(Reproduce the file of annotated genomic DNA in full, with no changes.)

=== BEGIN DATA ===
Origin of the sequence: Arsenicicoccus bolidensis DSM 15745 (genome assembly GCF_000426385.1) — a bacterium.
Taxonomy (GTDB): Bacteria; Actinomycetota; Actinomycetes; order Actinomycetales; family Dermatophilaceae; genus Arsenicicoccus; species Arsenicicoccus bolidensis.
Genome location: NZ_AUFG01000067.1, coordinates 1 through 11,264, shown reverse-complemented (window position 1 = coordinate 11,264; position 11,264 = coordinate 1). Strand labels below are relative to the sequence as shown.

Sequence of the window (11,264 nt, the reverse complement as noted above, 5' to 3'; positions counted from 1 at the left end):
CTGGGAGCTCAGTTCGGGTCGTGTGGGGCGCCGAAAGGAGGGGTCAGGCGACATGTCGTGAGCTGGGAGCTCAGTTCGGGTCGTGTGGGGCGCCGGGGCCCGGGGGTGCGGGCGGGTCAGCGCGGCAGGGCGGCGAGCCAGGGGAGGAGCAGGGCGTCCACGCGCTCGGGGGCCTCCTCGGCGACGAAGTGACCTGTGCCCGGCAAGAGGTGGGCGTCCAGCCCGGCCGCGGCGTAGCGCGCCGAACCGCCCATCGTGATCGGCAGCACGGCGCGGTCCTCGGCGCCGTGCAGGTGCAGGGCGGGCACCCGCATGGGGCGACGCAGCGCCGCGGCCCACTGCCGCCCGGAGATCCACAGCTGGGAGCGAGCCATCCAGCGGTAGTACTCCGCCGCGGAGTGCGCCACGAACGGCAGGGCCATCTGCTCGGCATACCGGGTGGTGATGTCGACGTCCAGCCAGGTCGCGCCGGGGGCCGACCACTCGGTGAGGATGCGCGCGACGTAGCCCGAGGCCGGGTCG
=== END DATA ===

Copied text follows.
Origin of the sequence: Arsenicicoccus bolidensis DSM 15745 (genome assembly GCF_000426385.1) — a bacterium.
Taxonomy (GTDB): Bacteria; Actinomycetota; Actinomycetes; order Actinomycetales; family Dermatophilaceae; genus Arsenicicoccus; species Arsenicicoccus bolidensis.
Genome location: NZ_AUFG01000067.1, coordinates 1 through 11,264, shown reverse-complemented (window position 1 = coordinate 11,264; position 11,264 = coordinate 1). Strand labels below are relative to the sequence as shown.

Sequence of the window (11,264 nt, the reverse complement as noted above, 5' to 3'; positions counted from 1 at the left end):
CTGGGAGCTCAGTTCGGGTCGTGTGGGGCGCCGAAAGGAGGGGTCAGGCGACATGTCGTGAGCTGGGAGCTCAGTTCGGGTCGTGTGGGGCGCCGGGGCCCGGGGGTGCGGGCGGGTCAGCGCGGCAGGGCGGCGAGCCAGGGGAGGAGCAGGGCGTCCACGCGCTCGGGGGCCTCCTCGGCGACGAAGTGACCTGTGCCCGGCAAGAGGTGGGCGTCCAGCCCGGCCGCGGCGTAGCGCGCCGAACCGCCCATCGTGATCGGCAGCACGGCGCGGTCCTCGGCGCCGTGCAGGTGCAGGGCGGGCACCCGCATGGGGCGACGCAGCGCCGCGGCCCACTGCCGCCCGGAGATCCACAGCTGGGAGCGAGCCATCCAGCGGTAGTACTCCGCCGCGGAGTGCGCCACGAACGGCAGGGCCATCTGCTCGGCATACCGGGTGGTGATGTCGACGTCCAGCCAGGTCGCGCCGGGGGCCGACCACTCGGTGAGGATGCGCGCGACGTAGCCCGAGGCCGGGTCG